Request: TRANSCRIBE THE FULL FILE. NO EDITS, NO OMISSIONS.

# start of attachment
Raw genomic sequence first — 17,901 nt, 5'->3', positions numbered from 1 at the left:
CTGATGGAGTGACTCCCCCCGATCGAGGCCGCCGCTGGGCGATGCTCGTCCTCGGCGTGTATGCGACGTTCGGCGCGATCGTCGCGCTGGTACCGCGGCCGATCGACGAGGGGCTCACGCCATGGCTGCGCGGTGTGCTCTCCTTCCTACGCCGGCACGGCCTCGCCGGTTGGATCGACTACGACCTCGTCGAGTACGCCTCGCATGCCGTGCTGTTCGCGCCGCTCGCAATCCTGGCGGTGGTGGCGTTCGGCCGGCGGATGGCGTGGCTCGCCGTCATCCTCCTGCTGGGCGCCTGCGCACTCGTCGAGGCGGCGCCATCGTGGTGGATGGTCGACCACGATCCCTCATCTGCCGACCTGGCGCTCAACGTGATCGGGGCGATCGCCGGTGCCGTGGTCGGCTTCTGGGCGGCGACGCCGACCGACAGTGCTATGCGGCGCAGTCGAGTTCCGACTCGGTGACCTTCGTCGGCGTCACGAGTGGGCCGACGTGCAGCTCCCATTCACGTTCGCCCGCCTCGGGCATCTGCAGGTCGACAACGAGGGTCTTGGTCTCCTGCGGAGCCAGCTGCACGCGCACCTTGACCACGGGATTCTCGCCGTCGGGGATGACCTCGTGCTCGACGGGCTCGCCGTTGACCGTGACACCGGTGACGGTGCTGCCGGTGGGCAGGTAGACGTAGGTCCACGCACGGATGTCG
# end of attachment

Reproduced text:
Raw genomic sequence first — 17,901 nt, 5'->3', positions numbered from 1 at the left:
CTGATGGAGTGACTCCCCCCGATCGAGGCCGCCGCTGGGCGATGCTCGTCCTCGGCGTGTATGCGACGTTCGGCGCGATCGTCGCGCTGGTACCGCGGCCGATCGACGAGGGGCTCACGCCATGGCTGCGCGGTGTGCTCTCCTTCCTACGCCGGCACGGCCTCGCCGGTTGGATCGACTACGACCTCGTCGAGTACGCCTCGCATGCCGTGCTGTTCGCGCCGCTCGCAATCCTGGCGGTGGTGGCGTTCGGCCGGCGGATGGCGTGGCTCGCCGTCATCCTCCTGCTGGGCGCCTGCGCACTCGTCGAGGCGGCGCCATCGTGGTGGATGGTCGACCACGATCCCTCATCTGCCGACCTGGCGCTCAACGTGATCGGGGCGATCGCCGGTGCCGTGGTCGGCTTCTGGGCGGCGACGCCGACCGACAGTGCTATGCGGCGCAGTCGAGTTCCGACTCGGTGACCTTCGTCGGCGTCACGAGTGGGCCGACGTGCAGCTCCCATTCACGTTCGCCCGCCTCGGGCATCTGCAGGTCGACAACGAGGGTCTTGGTCTCCTGCGGAGCCAGCTGCACGCGCACCTTGACCACGGGATTCTCGCCGTCGGGGATGACCTCGTGCTCGACGGGCTCGCCGTTGACCGTGACACCGGTGACGGTGCTGCCGGTGGGCAGGTAGACGTAGGTCCACGCACGGATGTCG